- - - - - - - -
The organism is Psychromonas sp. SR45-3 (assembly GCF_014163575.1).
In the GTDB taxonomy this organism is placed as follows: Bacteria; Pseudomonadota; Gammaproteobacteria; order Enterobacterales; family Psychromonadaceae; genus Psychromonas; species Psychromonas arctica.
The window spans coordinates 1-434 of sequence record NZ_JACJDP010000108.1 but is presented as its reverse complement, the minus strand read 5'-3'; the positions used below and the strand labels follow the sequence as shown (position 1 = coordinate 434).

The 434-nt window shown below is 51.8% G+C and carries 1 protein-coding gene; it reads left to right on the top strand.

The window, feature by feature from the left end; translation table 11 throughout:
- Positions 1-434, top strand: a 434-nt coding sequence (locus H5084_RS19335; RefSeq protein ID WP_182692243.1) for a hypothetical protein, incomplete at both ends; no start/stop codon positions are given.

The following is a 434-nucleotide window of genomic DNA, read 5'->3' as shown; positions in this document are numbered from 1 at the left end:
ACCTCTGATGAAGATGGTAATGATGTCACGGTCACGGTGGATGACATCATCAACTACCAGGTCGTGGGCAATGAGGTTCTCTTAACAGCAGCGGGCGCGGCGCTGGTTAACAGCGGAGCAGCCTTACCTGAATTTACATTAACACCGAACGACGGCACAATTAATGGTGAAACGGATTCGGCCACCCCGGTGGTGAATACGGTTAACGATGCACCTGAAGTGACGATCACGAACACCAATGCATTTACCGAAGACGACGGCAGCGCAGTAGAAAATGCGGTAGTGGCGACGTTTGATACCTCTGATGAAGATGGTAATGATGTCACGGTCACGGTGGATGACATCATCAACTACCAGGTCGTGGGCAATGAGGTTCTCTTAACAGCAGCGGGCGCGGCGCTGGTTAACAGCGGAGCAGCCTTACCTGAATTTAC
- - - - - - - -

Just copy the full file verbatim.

The organism is Psychromonas sp. SR45-3 (assembly GCF_014163575.1).
In the GTDB taxonomy this organism is placed as follows: Bacteria; Pseudomonadota; Gammaproteobacteria; order Enterobacterales; family Psychromonadaceae; genus Psychromonas; species Psychromonas arctica.
The window spans coordinates 1-434 of sequence record NZ_JACJDP010000108.1 but is presented as its reverse complement, the minus strand read 5'-3'; the positions used below and the strand labels follow the sequence as shown (position 1 = coordinate 434).

The 434-nt window shown below is 51.8% G+C and carries 1 protein-coding gene; it reads left to right on the top strand.

The window, feature by feature from the left end; translation table 11 throughout:
- Positions 1-434, top strand: a 434-nt coding sequence (locus H5084_RS19335; RefSeq protein ID WP_182692243.1) for a hypothetical protein, incomplete at both ends; no start/stop codon positions are given.

The following is a 434-nucleotide window of genomic DNA, read 5'->3' as shown; positions in this document are numbered from 1 at the left end:
ACCTCTGATGAAGATGGTAATGATGTCACGGTCACGGTGGATGACATCATCAACTACCAGGTCGTGGGCAATGAGGTTCTCTTAACAGCAGCGGGCGCGGCGCTGGTTAACAGCGGAGCAGCCTTACCTGAATTTACATTAACACCGAACGACGGCACAATTAATGGTGAAACGGATTCGGCCACCCCGGTGGTGAATACGGTTAACGATGCACCTGAAGTGACGATCACGAACACCAATGCATTTACCGAAGACGACGGCAGCGCAGTAGAAAATGCGGTAGTGGCGACGTTTGATACCTCTGATGAAGATGGTAATGATGTCACGGTCACGGTGGATGACATCATCAACTACCAGGTCGTGGGCAATGAGGTTCTCTTAACAGCAGCGGGCGCGGCGCTGGTTAACAGCGGAGCAGCCTTACCTGAATTTAC